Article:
2. Worst book of 2010? The Line by Teri Hall. I’m astonished by how easy this question is to answer, except that this book was really bad. Really bad. This book was BADLY written and I can’t believe it managed to get published.
3. Most Disappointing Book of 2010? M is For Magic by Neil Gaiman or Gifts by Ursula K Leguin. Both books were fairly okay, but I was expecting EXCELLENT or BRILLIANT, since we’re talking about Gaiman and Leguin, but I was left feeling meh about both of them.
4. Most surprising (in a good way!) book of 2010? Probably The Sound and The Fury, or possibly Giovanni’s Room. I expected the worst from both books, and reading them was varying degrees of painful, but after reading them, I realized that they were pretty fantastic, and they stick with you (even when you kinda wish they would leave).
5. Book you recommended to people most in 2010? I’m not the best recommender in the world, mostly because I have like two IRL friends that actually read. I remember recommending Clockwork Angel, Albatross, and Paranormalcy though. Oh, and I definitely gushed about Henry James all year.
6. Best series you discovered in 2010? How To Train Your Dragon (Cressida Cowell), or The Dark is Rising (Susan Cooper), or Dragonback (Timothy Zahn). I devoured the first two series and I am waiting to devour the third one. :D They are all MG series, strangely. I also discovered The Hunger Games (Suzanne Collins) and Percy Jackson (Rick Riordan) this year, but while I love them, I’m not a raving fan.
7. Favorite new authors you discovered in 2010? Let’s go down the list, shall we? Cressida Cowell, Susan Cooper, Sir Arthur Conan Doyle, Josie Bloss, Kiersten White, Robin McKinley, Patricia McKillip, Tasha Alexander, Julie Kagawa, Chelsea Campbell, Wilkie Collins, Erin Bow, and James Baldwin. Homer (don’t judge me, at least I READ the entire Iliad, okay?), Kristin Cashore, Cassandra Clare, and Caragh O’Brien are runner-ups. I’m also a little confused about when I read Dracula. I guess it was last year. Crazy.
8. Most hilarious read of 2010? Probably Clockwork Angel, strangely enough. I think there were a bunch of other books I read that I laughed a lot, but it was mostly because I was laughing at awkwardness and subtext, which I don’t think really count.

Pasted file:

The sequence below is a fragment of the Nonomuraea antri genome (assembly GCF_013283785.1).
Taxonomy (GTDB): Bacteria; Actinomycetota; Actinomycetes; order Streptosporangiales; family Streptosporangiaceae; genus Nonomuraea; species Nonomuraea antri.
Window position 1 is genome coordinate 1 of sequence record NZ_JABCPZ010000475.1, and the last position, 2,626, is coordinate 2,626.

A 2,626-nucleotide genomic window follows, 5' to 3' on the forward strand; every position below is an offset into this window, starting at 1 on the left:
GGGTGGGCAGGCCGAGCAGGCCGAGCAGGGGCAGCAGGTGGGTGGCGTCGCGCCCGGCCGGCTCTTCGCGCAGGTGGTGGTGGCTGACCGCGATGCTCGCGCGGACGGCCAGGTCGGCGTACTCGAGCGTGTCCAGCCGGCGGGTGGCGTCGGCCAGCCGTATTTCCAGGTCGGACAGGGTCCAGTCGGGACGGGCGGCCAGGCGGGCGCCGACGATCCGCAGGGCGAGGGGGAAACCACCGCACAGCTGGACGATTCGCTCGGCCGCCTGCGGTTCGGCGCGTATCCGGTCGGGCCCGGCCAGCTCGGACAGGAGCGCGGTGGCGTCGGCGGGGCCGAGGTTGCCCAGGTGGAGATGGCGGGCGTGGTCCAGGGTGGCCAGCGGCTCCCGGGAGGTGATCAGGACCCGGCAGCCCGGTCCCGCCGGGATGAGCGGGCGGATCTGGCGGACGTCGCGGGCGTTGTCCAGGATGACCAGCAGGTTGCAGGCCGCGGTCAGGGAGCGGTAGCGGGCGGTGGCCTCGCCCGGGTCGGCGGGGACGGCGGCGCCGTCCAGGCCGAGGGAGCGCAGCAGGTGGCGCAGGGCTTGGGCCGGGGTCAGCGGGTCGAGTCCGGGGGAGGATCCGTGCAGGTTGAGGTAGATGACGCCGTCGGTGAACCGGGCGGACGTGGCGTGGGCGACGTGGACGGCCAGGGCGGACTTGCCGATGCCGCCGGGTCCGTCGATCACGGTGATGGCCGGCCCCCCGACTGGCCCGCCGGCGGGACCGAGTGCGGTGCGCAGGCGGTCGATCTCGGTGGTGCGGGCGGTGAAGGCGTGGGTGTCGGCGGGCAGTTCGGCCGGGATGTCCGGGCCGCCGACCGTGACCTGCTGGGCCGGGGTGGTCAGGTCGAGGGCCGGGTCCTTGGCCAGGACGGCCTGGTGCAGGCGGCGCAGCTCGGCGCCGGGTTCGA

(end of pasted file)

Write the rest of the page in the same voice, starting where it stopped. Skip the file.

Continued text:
9. Most thrilling, unputdownable book in 2010? Paranormalcy, Clockwork Angel, and The Iron King. Did you notice that ALL THREE OF THOSE are paranormal romances? I might cry. Paranormalcy is superb, though.
10. Book you most anticipated in 2010? Probably Tongues of Serpents, honestly, cuz I had been waiting for that since I read Victory of Eagles the year before. But I also got pretty hot and bothered over Mockingjay.
11. Favorite cover of a book you read in 2010? SO MANY BEAUTIFUL COVERS. Well, I bought Leviathan almost entirely because of the cover, and the same with Clockwork Angel. Plain Kate, Sisters Red, and The Rise of Renegade X also made me very happy.
12. Most memorable character in 2010? Possibly Silas from The Graveyard Book, possibly my beautiful Bran from The Dark Is Rising sequence. Runners up are Magnus Bane (City of Bones), Sherlock Holmes (A Study in Scarlet), and Puck (The Iron King). I would read an entire series on Silas, and Bran deserved a better ending.
13. Most beautifully written book in 2010? Plain Kate by Erin Bow, The Bostonians by Henry James, and Giovanni’s Room by James Baldwin. Delicious.
14. Book that had the greatest impact on you in 2010? Orthodoxy by GK Chesterton, Little Women by Louisa May Alcott, and The Blue Castle by Lucy Maud Montgomery. The first just reminded me why God is a genius and how Christianity really is the answer, and the latter two had heroines that I really related to.
15. Book you can't believe you waited UNTIL 2010 to finally read? A Study in Scarlet, aka The Sherlock Holmes stories by Sir Arthur Conan Doyle. I read every single novel and story in a matter of weeks.
Book Blogging in 2010 (optional)
1. New favorite book blog you discovered in 2010? The Lost Entwife and In The Forest.
2. Favorite review that you wrote in 2010? The Sherlockian by Graham Moore, because it was an ARC that I was reviewing before its release, and also because I got a little cheeky with that book because it made me laugh so much.
3. Best discussion you had on your blog? N/A. LOL.
4. Most thought-provoking review or discussion you read on somebody else's blog? I read a lot of really good blogs about Speak, and a lot that I thought got a little carried away with rage.
5. Best event that you participated in (author signings, festivals, virtual events, memes, etc.)? vvb32 reads had a really fun fairy tale event. Also, Dewey’s Read-a-thon in October was fantastic.
6. Best moment of book blogging in 2010? Probably the whole Speak Loud thing. That was kinda incredible to watch and be a tiny part of.
7. Best bookish discover (book related sites, book stores, etc.)? This site is pretty amazing: http://awfullibrarybooks.net/
Wednesday, December 15, 2010